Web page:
On October 23, 2015, Trinity Highway Products announced that it will resume shipping the ET-Plus "after meeting safety standards in crash tests" to fill orders as they come in.[13]

On September 29, 2017 the US Court of Appeals for the Fifth Circuit reversed the District Court and entered judgment in favor of Trinity in United States ex rel. Harman v. Trinity Indus. Inc[24]., 872 F.3d 645 (5th Cir., 2017)

Inland Barge Group[edit]

The group manufactures dry-cargo barges and hopper barges.

Energy Equipment Group[edit]

The group manufactures tank containers and tank heads for pressure vessels, propane tanks and structural wind towers.

Railcar Leasing and Management Services Group[edit]

The group provides fleet management, maintenance and leasing services.[25]

Trinity Industries Leasing operates DOT-111 Tank cars for lease in North America.

See also[edit]


  1. ^ "Trinity Industries". Fortune. Retrieved 2019-02-05.
  2. ^ "Trinity Industries Inc (NYSE:TRN) > Description", Google Finance review.
  3. ^ Kleiner, Diana J., "Trinity Industries", Who's Who in America, 1978–79 via Texas State Historical Association Handbook of Texas Online.
  4. ^ "Trinity Industries Agrees to Acquire Thrall Car". New York Times. 2001-08-14.
  5. ^ Hogan, Susan, "Expert: Guardrail flaw putting drivers at risk", WPRI 12 Eyewitness News, May 13, 2014. Link to "Guardrail Dangers: Real-Life Cases ...". Retrieved 2017-03-27.
  6. ^ "Guardrail Dangers: Real-Life Cases: Brittany Robinson (February 13, 2013 crash) and Jay Traylor (January 27, 2014 crash), respectively, vs. Trinity Industries; with responses from Trinity and American Association of State Highway and Transportation Officials (AASHTO), links to case documents, accident reports and more". WPRI 12 Eyewitness News. Retrieved 2016-04-20.
  7. ^ Hogan, Susan, "Man now double amputee after crashing into guardrail", WPRI 12 Eyewitness News, May 14, 2014; updated March 16, 2015. Link from "Guardrail Dangers: Real-Life Cases ..." which addresses in part Jay Traylor's case. Reporter Hogan spoke exclusively to Traylor, the double amputee. Retrieved 2017-03-27.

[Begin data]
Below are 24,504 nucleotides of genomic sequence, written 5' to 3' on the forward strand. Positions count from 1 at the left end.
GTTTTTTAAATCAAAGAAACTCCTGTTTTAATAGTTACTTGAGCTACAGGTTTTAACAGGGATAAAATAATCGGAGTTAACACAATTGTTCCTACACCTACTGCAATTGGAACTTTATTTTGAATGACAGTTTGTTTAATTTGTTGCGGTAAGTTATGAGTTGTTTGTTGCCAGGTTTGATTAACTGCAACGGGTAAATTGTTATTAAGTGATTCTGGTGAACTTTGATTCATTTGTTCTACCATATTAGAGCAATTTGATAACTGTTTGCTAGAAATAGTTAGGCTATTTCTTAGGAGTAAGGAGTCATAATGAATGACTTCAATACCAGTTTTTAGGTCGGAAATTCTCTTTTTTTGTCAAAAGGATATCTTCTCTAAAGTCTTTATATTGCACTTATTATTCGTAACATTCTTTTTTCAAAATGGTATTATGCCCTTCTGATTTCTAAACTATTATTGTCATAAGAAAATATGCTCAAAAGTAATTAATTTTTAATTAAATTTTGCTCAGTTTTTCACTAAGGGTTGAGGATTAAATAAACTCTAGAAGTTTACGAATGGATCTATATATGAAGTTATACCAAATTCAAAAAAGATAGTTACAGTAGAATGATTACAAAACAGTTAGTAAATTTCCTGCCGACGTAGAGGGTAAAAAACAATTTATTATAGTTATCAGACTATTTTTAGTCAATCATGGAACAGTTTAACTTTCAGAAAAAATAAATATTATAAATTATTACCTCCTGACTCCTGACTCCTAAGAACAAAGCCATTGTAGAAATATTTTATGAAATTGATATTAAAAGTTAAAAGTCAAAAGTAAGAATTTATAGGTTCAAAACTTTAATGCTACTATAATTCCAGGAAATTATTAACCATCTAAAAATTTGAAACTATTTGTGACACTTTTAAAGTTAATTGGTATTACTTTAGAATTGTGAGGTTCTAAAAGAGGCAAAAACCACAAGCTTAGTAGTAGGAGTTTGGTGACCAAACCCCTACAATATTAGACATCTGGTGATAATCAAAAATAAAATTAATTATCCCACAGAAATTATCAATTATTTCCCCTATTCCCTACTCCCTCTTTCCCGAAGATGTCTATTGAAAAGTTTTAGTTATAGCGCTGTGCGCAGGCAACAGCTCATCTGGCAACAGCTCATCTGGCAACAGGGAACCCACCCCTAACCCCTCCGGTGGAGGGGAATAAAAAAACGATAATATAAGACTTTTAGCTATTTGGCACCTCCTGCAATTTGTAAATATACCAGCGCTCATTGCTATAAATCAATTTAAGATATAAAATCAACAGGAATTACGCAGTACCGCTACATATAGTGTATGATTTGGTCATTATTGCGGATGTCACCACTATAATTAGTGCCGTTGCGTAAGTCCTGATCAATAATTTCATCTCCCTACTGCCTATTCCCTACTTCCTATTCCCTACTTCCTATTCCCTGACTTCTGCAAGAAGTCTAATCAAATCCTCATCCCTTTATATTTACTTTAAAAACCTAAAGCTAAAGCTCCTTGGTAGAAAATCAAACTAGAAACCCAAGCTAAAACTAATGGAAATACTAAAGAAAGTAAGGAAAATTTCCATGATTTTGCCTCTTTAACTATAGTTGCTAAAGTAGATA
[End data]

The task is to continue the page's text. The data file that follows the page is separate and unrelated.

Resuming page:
8. ^ "Eligibility Letter Request FAQs - Safety | Federal Highway Administration". Retrieved 2016-04-20.
  9. ^ Galli, Cindy; Brian Ross (September 18, 2014). "Outrage Over Guardrail Crashes Tied to Lost Limbs, Deaths". ABC News. Retrieved 2016-04-20.
  10. ^ Ivory, Danielle; Kessler, Aaron M. (2014-10-24). "Producer of Highway Guardrails to Halt Sales". The New York Times. ISSN 0362-4331. Retrieved 2016-04-20.
  11. ^ "Texas Court Hits Trinity With $663M FCA Judgment - Law360". Retrieved 2016-04-20.
  12. ^ Jones, Kristin; Thomas Madigan | Pepper Hamilton LLP. "A Case to Watch: Highway Contractor Appeals $663M False Claims Act Judgment | JD Supra". JD Supra. Retrieved 2016-04-20.
  13. ^ a b c d "Texas company to resume shipping guardrails". AP: The Big Story. October 23, 2015. Retrieved 2016-04-20.
  14. ^ Ivory, Danielle; Kessler, Aaron M. (2014-10-12). "Highway Guardrail May Be Deadly, States Say". The New York Times. ISSN 0362-4331. Retrieved 2016-04-20.
  15. ^ Kessler, Aaron M.; Ivory, Danielle (2014-10-27). "Virginia to Remove Suspect Guardrails". The New York Times. ISSN 0362-4331. Retrieved 2016-04-20.
  16. ^ "Peer Review of Report: "Relative Comparison of NCHRP 350 Accepted Guardrail Terminals" - Guardrail Safety | Federal Highway Administration". Retrieved 2016-04-20.
  17. ^ Ivory, Danielle; Kessler, Aaron M. (2014-10-12). "Highway Guardrail May Be Deadly, States Say". The New York Times. ISSN 0362-4331. Retrieved 2016-04-20.
  18. ^ Galli, Cindy (March 13, 2015). "Controversial Guardrail System Passes Government Crash Tests". ABC News. Retrieved 2016-04-20.
  19. ^ "U.S. Department of Transportation" (PDF). U.S. Department of Transportation. U.S. Department of Transportation. February 6, 2015. Retrieved April 20, 2016.
  20. ^ "Press Release: FHWA Releases Results and Analysis of the Second Set of Crash Tests of ET-Plus Guardrail End Terminals, 3/13/2015 | Federal Highway Administration". Retrieved 2016-04-20.
  21. ^ "VDOT 'moves forward' with plan to remove controversial guardrail". WUSA9. Retrieved 2016-04-20.
  22. ^ "Safety Analysis of Extruding W-Beam Guardrail Terminal Crashes | FHWA Review of ET-Plus | Federal Highway Administration". Retrieved 2016-04-20.
  23. ^ "Press Release: FHWA and AASHTO Release Findings on Guardrail Terminal Crash Analysis, 9/11/2015 | Federal Highway Administration". Retrieved 2016-04-20.
  24. ^ "United States ex rel. Harman v. Trinity Indus. Inc., via Justia". September 29, 2017.
  25. ^ "Trinity Industries, Inc. (TRN) NYSE", Yahoo! Finance Review.

External links[edit]